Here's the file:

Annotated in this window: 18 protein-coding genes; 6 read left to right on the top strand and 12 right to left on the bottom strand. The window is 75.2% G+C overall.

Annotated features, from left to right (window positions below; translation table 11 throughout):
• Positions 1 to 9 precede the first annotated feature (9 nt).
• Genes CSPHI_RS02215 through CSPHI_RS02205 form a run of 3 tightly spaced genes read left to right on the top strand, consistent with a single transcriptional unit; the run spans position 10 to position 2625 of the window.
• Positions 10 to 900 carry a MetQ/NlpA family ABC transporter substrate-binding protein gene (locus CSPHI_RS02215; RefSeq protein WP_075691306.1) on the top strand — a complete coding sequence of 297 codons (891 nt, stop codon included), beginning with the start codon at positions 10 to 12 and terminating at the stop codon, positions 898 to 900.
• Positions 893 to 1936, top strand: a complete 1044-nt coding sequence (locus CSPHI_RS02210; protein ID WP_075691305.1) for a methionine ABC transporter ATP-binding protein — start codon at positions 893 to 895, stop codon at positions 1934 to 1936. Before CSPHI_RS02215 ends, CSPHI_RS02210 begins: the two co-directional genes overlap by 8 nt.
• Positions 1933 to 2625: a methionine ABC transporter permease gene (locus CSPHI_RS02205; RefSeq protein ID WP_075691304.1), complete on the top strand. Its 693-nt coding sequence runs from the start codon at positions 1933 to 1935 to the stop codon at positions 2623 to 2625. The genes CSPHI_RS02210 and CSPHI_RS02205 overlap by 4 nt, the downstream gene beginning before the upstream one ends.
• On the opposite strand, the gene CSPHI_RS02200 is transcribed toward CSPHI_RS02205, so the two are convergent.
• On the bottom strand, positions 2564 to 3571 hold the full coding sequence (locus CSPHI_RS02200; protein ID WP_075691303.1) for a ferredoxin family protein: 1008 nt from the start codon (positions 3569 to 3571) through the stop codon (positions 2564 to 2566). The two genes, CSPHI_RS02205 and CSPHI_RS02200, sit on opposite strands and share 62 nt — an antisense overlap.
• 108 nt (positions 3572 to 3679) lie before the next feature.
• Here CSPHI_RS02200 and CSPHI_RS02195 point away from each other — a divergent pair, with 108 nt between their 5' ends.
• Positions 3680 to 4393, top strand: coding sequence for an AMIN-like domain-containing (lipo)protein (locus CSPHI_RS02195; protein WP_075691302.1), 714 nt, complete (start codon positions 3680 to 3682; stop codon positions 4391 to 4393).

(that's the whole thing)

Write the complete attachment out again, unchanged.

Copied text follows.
Annotated in this window: 18 protein-coding genes; 6 read left to right on the top strand and 12 right to left on the bottom strand. The window is 75.2% G+C overall.

Annotated features, from left to right (window positions below; translation table 11 throughout):
• Positions 1 to 9 precede the first annotated feature (9 nt).
• Genes CSPHI_RS02215 through CSPHI_RS02205 form a run of 3 tightly spaced genes read left to right on the top strand, consistent with a single transcriptional unit; the run spans position 10 to position 2625 of the window.
• Positions 10 to 900 carry a MetQ/NlpA family ABC transporter substrate-binding protein gene (locus CSPHI_RS02215; RefSeq protein WP_075691306.1) on the top strand — a complete coding sequence of 297 codons (891 nt, stop codon included), beginning with the start codon at positions 10 to 12 and terminating at the stop codon, positions 898 to 900.
• Positions 893 to 1936, top strand: a complete 1044-nt coding sequence (locus CSPHI_RS02210; protein ID WP_075691305.1) for a methionine ABC transporter ATP-binding protein — start codon at positions 893 to 895, stop codon at positions 1934 to 1936. Before CSPHI_RS02215 ends, CSPHI_RS02210 begins: the two co-directional genes overlap by 8 nt.
• Positions 1933 to 2625: a methionine ABC transporter permease gene (locus CSPHI_RS02205; RefSeq protein ID WP_075691304.1), complete on the top strand. Its 693-nt coding sequence runs from the start codon at positions 1933 to 1935 to the stop codon at positions 2623 to 2625. The genes CSPHI_RS02210 and CSPHI_RS02205 overlap by 4 nt, the downstream gene beginning before the upstream one ends.
• On the opposite strand, the gene CSPHI_RS02200 is transcribed toward CSPHI_RS02205, so the two are convergent.
• On the bottom strand, positions 2564 to 3571 hold the full coding sequence (locus CSPHI_RS02200; protein ID WP_075691303.1) for a ferredoxin family protein: 1008 nt from the start codon (positions 3569 to 3571) through the stop codon (positions 2564 to 2566). The two genes, CSPHI_RS02205 and CSPHI_RS02200, sit on opposite strands and share 62 nt — an antisense overlap.
• 108 nt (positions 3572 to 3679) lie before the next feature.
• Here CSPHI_RS02200 and CSPHI_RS02195 point away from each other — a divergent pair, with 108 nt between their 5' ends.
• Positions 3680 to 4393, top strand: coding sequence for an AMIN-like domain-containing (lipo)protein (locus CSPHI_RS02195; protein WP_075691302.1), 714 nt, complete (start codon positions 3680 to 3682; stop codon positions 4391 to 4393).